The structure consists of an approximately equilateral triangle, mean Pt--Pt distance 2.632 A, with threee briding and three terminal tertiary-butylisonitrile ligands. The terminal groups form an almost linear Pt--C1 --N--C2 chain (mean C1 176°, mean N 170°), whereas the bridging groups show considerable bending (mean CNC 143°). The bridging carbon atoms lie almost in the plane of the Pt3 triangle, and each are symmetrically related to two Pt atoms, with the errors given, (mean Pt--C bridge distance 2.10 (3) A, Pt--C--Pt 77°). The nitrogen and distal carbon atoms of these isonitriles show a greater deviation from the plane. The triangular Pt--Pt distance in [Pt3 (But NC)6 ] compares favourably with the average value of 2.65 A found in the phosphine substituted complexes [Pt3 L3 (μ2 -CO)3 ](L = phosphine).
Formation in this reaction of a stable Pt3 species is in contrast with the ill defined nature of the related palladium species Pd (t BuNC)2. The cluster of three Pt atoms in this complex in a sense constitutes a Pt surface which suggests that this complex may have valuable catalytic properties. However, it is interesting that the Pt3 array is easily broken in oxidative-addition reaction, for example treatment with hexafluoracetone affords: ##STR3##
Ethylene (at 1 atmosphere, 18° C) displaces the cyclo-octa-1,5,-diene from Pt(C8 H12)2 in petroleum ether solution to give trisethyleneplatinum as a white crystalline solid (on cooling). This is unstable in solution except under an ethylene atmosphere. The preparation of the corresponding Pd compound is analagous but in this case it is important to ensure that the reaction temperature does not rise above -20° C. 1 H n.m.r. spectroscopy of the Pt compound (C6 H6, 30° C) shows resonance at 6.83 (JPtH 57.0 Hz); 195 Pt resonance (INDOR) + 1609 p.p.m. (w.r.t. 21.4 MHz) shows the central 9 lines with the correct relative intensity of the expected 13 line multiplet. In contrast, the recently reported complex [Ni(C2 H4)3 ] is apparently less stable than the platinum analogue and shows a 1 H n.m.r. signal (-30° C) at 6.89, which is shifted downfield in the presence of C2 H4. It is suggested that trisethylene-platinum has the trigonal-planar structure illustrated in FIG. 2 rather than a structure in which the C:C double bonds are perpendicular to the coordination plane. This assumption which is based on the structure established by x-ray crystallography for tris [bicyclo(2.2.1 )heptene] nickel, receives support from a theoretical study of the complexes Ni(C2 H4)n (n = 2,3 or 4).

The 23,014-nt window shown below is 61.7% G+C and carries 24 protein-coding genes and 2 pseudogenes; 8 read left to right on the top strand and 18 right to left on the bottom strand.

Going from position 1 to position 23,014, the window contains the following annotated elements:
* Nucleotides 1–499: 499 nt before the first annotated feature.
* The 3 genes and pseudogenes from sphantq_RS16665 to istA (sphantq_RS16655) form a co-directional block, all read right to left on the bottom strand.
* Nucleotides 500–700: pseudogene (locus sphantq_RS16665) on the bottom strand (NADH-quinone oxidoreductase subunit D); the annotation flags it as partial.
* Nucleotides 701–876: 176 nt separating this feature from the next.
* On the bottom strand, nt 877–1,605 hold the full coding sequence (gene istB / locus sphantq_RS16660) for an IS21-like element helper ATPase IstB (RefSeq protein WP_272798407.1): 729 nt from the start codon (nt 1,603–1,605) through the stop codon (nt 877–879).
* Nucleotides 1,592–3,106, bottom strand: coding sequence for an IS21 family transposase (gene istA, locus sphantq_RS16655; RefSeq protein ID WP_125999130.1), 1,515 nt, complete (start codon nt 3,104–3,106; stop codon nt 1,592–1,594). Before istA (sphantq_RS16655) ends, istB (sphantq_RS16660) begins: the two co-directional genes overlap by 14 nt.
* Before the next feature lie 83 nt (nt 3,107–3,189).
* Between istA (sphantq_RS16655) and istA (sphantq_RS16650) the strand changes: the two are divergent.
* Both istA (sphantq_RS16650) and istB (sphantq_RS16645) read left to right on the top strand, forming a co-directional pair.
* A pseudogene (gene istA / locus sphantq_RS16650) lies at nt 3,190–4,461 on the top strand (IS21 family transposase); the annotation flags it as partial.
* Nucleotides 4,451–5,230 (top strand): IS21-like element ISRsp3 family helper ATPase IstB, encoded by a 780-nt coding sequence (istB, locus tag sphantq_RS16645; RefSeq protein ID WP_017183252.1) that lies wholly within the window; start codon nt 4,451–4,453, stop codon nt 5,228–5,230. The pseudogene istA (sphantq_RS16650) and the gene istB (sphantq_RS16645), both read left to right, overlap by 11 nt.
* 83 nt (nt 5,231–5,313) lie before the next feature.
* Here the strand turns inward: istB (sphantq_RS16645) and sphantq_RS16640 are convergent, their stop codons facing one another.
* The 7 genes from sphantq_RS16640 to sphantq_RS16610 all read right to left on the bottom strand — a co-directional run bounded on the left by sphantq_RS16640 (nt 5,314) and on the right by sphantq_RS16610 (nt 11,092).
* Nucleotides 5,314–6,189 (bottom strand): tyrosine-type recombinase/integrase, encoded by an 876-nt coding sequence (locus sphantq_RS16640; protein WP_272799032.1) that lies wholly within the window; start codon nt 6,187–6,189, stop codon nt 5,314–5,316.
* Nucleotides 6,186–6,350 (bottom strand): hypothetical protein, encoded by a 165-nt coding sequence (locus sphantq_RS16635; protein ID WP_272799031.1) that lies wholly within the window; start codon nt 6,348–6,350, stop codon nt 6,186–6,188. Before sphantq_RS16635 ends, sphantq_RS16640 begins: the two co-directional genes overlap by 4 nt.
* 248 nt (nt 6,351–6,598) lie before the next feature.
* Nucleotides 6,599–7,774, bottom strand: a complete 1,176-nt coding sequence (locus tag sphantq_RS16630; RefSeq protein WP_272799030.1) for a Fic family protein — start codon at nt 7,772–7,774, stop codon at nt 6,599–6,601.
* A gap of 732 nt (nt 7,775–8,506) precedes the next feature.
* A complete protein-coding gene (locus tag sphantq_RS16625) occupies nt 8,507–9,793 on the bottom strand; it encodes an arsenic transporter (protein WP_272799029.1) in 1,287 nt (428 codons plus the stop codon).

Since the structural study of the Pt(C2 H4)3 presented some difficulties one of the ethylenes was displaced with tetrafluoroethylene in petroleum ether solution to give the more stable species tetrafluoroethylene-bis (ethylene)platinum 1 H n.m.r. (CF3 F6 H5, - 25°) resonance at 6.60 (s with 195 Pt satellites, JPtH 45 Hz), 19 F resonance C6 D6 /toluene - 30°; rel. CCl3 F) at 123.6 p.p.m. (s with 195 Pt satellites, JPtF 248 Hz.), 13 C n.m.r. resonances C6 D6 /toluene; rel. Me4 Si) at -65.9 p.p.m. (13 CH2 ═ CH2 , 1 H decoupled, JPtC 284 Hz) and -100.8 p.p.m. (13 CF2 ═ CF2, 19 F decoupled, JPtC 470 Hz); at -80° C the 13 C spectrum was unchanged.
Crystal data: monclinic, A2/a, Z = 4 in a unit cell of dimensions a = 8.884(4), b = 7.552(2), c = 12.934(6) A; β = 109.51(3)°; R = 0.085 for 765 reflections (Syntex P21 four circle diffractometer.
The three olefinic double bonds (see FIG. 3) lie in the coordination plane of the platinum atom with Pt--C distances for Pt--C(F)2 and Pt--C(H2) at 1.97(3) A and 2.25(3) A, respectively. Although within 2 e.s.d.'s of each other at the current stage of refinement the C═C bond lengths reflect the variation in Pt--C distances, being 1.44(4) A in the coordinated C2 F4 and 1.36(4) in the C2 H4.
In order to confirm the molecular geometry of species Pt(Q)3 and Pd(Q)3 complex tris(bicyclo (2.2.1.) heptene) platinum (white crystals m.p. 144°-145° dec., 1 H n.m.r. resonances (C6 D6) at 6.64 (s with 195 Pt satellites, CH═CH, JPtH 64 Hz.), 7.04 (s, CH), 8.44 (complex m, CH2.CH2 and 9.76 (AB system, bridging CH2); 13 C n.m.r. resonances (C6 D6) at -28.6 p.p.m. (H--C, JPtC 44Hz.), -39.5 (bridging CH2 , JPtC 49 Hz.) 042.8 (CH2 .CH2, JPtC 14 Hz.) and -68.0 (CH═CH, JPtC 189 Hz.) was synthesized by treating bis(cyclocta-1,5-diene)platinum with bicyclo (2.2.1.)heptene, or more directly by reaction of (PtCl2 (1,5-C8 H12) with Li2 C8 H8 in Et2 O in the presence of excess bicyclo (2.2.1.)heptene.
In the molecular structure (see FIG. 4) (Crystal data: orthorhombic, P21 21 21, Z = 4 in a unit cell of dimensions a = 5.720(1), b = 10.740(4), c = 28.771(12) A; R = 0.106 for 1695 reflections) the double bonds of the three bicyclo(2.2.1) heptene ligands lie in the coordination plane of the platinum atom, at a mean Pt--C distance of 2.22(3)A. The maximum deviation from this plane is currently 0.06 A. The bridgehead carbon atoms C(7) and C(21) lie 2.3 A to one side of this plane, and the third bridgehead carbon C(14) is 2.3 A on the opposite side, all lying approximately 3.2 A from the platinum atom. The C═C bonds have a mean bond length of 1.38(4) A, which is essentially the same as found for coordinated ethylene. The remaining C--C bond lengths in the coordinated bicyclo (2.2.1)heptene ligands are those expected for singly bonded carbon atoms. The average dihedral angle at the bend of the C7 rings, i.e. between planes C(1)C(2) C(3)C(6) and C(3)C(6)C(5)C(4) etc. is 105°.